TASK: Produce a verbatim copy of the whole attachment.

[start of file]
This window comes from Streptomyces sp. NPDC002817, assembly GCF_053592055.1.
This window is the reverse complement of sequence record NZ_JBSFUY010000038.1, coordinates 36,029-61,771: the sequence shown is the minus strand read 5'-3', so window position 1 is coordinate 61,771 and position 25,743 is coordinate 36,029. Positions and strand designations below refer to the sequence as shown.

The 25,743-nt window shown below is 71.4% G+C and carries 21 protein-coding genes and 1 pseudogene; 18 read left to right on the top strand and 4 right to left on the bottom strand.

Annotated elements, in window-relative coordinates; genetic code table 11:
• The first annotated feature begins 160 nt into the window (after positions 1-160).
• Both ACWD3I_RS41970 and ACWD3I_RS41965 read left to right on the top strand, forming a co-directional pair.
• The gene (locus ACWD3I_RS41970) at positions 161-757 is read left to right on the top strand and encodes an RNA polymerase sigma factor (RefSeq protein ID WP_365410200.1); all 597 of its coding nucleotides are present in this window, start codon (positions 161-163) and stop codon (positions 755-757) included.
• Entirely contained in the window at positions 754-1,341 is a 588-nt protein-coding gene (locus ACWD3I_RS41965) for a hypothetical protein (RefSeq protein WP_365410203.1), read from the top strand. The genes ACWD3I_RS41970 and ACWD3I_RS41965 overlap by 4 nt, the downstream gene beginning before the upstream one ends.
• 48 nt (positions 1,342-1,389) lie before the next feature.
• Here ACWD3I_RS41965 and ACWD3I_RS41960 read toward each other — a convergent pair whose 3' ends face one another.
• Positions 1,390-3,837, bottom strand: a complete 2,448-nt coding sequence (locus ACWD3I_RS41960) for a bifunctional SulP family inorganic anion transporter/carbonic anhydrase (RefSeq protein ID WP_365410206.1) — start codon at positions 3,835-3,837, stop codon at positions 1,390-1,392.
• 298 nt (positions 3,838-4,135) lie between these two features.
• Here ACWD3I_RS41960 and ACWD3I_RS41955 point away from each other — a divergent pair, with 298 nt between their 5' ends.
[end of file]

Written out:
This window comes from Streptomyces sp. NPDC002817, assembly GCF_053592055.1.
This window is the reverse complement of sequence record NZ_JBSFUY010000038.1, coordinates 36,029-61,771: the sequence shown is the minus strand read 5'-3', so window position 1 is coordinate 61,771 and position 25,743 is coordinate 36,029. Positions and strand designations below refer to the sequence as shown.

The 25,743-nt window shown below is 71.4% G+C and carries 21 protein-coding genes and 1 pseudogene; 18 read left to right on the top strand and 4 right to left on the bottom strand.

Annotated elements, in window-relative coordinates; genetic code table 11:
• The first annotated feature begins 160 nt into the window (after positions 1-160).
• Both ACWD3I_RS41970 and ACWD3I_RS41965 read left to right on the top strand, forming a co-directional pair.
• The gene (locus ACWD3I_RS41970) at positions 161-757 is read left to right on the top strand and encodes an RNA polymerase sigma factor (RefSeq protein ID WP_365410200.1); all 597 of its coding nucleotides are present in this window, start codon (positions 161-163) and stop codon (positions 755-757) included.
• Entirely contained in the window at positions 754-1,341 is a 588-nt protein-coding gene (locus ACWD3I_RS41965) for a hypothetical protein (RefSeq protein WP_365410203.1), read from the top strand. The genes ACWD3I_RS41970 and ACWD3I_RS41965 overlap by 4 nt, the downstream gene beginning before the upstream one ends.
• 48 nt (positions 1,342-1,389) lie before the next feature.
• Here ACWD3I_RS41965 and ACWD3I_RS41960 read toward each other — a convergent pair whose 3' ends face one another.
• Positions 1,390-3,837, bottom strand: a complete 2,448-nt coding sequence (locus ACWD3I_RS41960) for a bifunctional SulP family inorganic anion transporter/carbonic anhydrase (RefSeq protein ID WP_365410206.1) — start codon at positions 3,835-3,837, stop codon at positions 1,390-1,392.
• 298 nt (positions 3,838-4,135) lie between these two features.
• Here ACWD3I_RS41960 and ACWD3I_RS41955 point away from each other — a divergent pair, with 298 nt between their 5' ends.